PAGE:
Chapter 2: Transalpine Gaul: Aquitania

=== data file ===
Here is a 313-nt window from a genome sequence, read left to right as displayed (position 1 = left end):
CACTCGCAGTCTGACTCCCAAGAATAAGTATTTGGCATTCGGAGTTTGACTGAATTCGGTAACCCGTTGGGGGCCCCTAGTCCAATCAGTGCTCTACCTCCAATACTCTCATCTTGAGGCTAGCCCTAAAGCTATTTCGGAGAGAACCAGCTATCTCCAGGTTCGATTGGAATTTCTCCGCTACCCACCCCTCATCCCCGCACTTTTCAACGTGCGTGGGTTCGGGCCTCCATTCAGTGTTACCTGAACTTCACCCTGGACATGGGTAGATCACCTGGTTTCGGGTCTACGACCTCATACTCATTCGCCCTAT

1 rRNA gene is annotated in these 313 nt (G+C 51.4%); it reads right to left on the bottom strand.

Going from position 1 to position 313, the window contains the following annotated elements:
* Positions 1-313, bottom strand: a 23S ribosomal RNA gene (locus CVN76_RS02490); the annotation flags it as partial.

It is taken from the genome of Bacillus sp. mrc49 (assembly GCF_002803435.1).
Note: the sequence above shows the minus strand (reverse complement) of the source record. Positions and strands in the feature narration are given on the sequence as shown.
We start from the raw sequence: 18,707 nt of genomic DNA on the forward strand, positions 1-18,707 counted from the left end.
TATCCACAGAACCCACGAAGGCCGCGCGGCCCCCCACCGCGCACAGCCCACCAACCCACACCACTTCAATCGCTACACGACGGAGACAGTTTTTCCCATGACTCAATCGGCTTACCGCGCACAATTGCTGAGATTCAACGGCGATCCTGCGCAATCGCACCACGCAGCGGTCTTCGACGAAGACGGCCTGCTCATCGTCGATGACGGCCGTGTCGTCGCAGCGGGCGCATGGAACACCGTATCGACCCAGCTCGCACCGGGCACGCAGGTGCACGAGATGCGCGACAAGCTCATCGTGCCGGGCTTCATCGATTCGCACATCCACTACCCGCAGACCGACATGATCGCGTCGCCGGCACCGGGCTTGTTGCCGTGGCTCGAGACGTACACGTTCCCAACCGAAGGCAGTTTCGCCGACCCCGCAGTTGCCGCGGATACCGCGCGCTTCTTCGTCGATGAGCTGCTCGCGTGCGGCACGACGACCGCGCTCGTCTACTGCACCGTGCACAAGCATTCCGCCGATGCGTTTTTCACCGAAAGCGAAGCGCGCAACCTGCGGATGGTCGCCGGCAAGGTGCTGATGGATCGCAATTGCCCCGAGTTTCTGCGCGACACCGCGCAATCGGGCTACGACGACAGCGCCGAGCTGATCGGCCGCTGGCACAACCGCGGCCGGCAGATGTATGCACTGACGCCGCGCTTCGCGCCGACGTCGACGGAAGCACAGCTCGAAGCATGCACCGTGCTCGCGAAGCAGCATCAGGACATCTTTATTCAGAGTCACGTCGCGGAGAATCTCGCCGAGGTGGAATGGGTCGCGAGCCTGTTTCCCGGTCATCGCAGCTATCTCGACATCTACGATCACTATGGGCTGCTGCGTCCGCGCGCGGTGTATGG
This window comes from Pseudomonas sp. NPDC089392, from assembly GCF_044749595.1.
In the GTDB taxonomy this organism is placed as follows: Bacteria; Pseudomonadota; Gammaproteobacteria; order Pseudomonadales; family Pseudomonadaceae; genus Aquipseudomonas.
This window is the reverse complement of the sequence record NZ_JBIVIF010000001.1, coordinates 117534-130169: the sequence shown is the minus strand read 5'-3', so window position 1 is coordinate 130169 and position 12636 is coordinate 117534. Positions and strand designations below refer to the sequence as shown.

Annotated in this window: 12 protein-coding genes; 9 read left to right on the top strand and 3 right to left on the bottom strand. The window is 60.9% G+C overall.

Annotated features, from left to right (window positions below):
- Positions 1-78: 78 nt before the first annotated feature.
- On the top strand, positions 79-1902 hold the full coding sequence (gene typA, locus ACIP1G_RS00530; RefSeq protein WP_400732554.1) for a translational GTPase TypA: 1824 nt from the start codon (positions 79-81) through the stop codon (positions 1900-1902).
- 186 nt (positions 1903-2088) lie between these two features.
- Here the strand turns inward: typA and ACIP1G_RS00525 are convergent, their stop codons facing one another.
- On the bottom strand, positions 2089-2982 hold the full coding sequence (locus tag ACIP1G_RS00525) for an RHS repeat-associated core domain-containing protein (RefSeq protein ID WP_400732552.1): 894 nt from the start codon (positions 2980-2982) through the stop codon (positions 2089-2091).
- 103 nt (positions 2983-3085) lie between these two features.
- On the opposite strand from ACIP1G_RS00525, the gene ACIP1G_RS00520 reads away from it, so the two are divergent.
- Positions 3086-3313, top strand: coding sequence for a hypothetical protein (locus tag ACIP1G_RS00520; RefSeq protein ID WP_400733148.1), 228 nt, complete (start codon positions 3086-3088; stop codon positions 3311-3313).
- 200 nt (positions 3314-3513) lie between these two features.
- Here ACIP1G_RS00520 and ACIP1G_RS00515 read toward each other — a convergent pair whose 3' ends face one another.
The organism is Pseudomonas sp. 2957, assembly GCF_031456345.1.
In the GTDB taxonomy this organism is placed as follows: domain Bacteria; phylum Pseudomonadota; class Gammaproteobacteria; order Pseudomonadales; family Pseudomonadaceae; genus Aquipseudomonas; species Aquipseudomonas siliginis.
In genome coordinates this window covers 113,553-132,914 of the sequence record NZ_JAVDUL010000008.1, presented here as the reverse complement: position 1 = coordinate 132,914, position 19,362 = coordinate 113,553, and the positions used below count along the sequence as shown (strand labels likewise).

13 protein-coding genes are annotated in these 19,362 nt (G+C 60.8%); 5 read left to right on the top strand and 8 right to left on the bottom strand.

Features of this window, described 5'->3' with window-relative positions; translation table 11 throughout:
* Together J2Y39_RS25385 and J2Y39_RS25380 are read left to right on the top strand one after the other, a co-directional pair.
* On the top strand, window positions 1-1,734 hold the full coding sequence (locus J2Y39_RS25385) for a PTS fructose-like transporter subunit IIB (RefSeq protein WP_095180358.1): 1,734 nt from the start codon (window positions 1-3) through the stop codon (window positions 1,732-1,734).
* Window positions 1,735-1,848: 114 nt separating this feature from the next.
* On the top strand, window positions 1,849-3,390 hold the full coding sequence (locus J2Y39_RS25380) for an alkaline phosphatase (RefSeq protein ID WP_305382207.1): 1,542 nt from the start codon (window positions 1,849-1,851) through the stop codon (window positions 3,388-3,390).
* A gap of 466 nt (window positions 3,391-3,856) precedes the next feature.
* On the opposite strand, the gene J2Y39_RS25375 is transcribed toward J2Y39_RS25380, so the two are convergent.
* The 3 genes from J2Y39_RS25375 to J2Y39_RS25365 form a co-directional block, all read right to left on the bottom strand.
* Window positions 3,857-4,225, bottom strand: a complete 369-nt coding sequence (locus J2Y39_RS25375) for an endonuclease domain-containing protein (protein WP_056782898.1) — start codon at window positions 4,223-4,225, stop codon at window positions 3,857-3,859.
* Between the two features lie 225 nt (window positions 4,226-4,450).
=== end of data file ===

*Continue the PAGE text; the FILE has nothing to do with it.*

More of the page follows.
§1. Next, I must discuss the Aquitani, and the tribes which have been included within their boundaries,Link to the editor's note at the bottom of this page namely, the fourteen Galatic tribes which inhabit the country between the Garumna and the Liger, some of which reach even to the river-land of the Rhone and to the plains of Narbonitis. For, speaking in a general way, the Aquitani differ from the Galatic race in the build of their bodies as well as in their speech; that is, they are more like the Iberians. Their country is bounded by the Garumna River, since they live between this and the Pyrenees. There are more than twenty tribes of the Aquitani, but they are small and lacking in repute; the majority of the tribes live along the ocean, while the others reach up into the interior and to the summits of the Cemmenus Mountains, as far as the Tectosages. But since a country of this size was only a small division, they added to it the country which is between the Garumna and the Liger. These rivers are approximately parallel to the Pyrenees and form with the Pyrenees two parallelograms, since they are bounded on their other sides by the ocean and the Cemmenus Mountains. And the voyage on either of the rivers is, all told, two thousand stadia. The Garumna, after being increased by the waters of three rivers, discharges its waters into the region that is between those Bituriges that are surnamed "Vivisci" and the Santoni — both of them Galatic tribes; for the tribe of these Bituriges is the only tribe of different race that is situated among the Aquitani; and it does than pay tribute to them, though it has an emporium, Burdigala, which is situated on a lagoon that is formed by the outlets of the river. The Liger, however, discharges its waters between the Pictones and the Namnitae. Formerly there was an emporium on this river, called Corbilo, with respect to which Polybius, calling to mind the fabulous stories of Pytheas, has said: "Although no one of all the Massiliotes who conversed with ScipioLink to the editor's note at the bottom of this page was able, when questioned by Scipio about Britain, to tell anything worth recording, nor yet any one of the people from Narbo or of those from Corbilo, though these were the best of all the cities in that country, still Pytheas had the hardihood to tell all those falsehoods about Britain." The city of the Santoni, however, is Mediolanium. Now the most of the ocean-coast of the Aquitani is sandy and thin-soiled, thus growing millet, but it is rather unproductive in respect of the other products. Here too is the gulf which, along with that Galatic Gulf which is within the coastline of Narbonitis, forms the isthmus (itself too, like the latter gulf, having the name "Galatic"). The gulf is held by the Tarbelli, in whose land the gold mines are most important of all; for in pits dug only to a slight depth they find slabs of gold as big as the hand can hold, which at times require but little refining; but the rest is gold dust and nuggets, the nuggets too requiring no great amount of working. The interior and mountainous country, however, has better soil: first, next to the Pyrenees, the country of the "Convenae" (that is, "assembled rabble"),Link to the editor's note at the bottom of this page in which are the city of Lugdunum and the hot springs of the Onesii — most beautiful springs of most potable waters; and, secondly, the country of the Auscii also has good soil.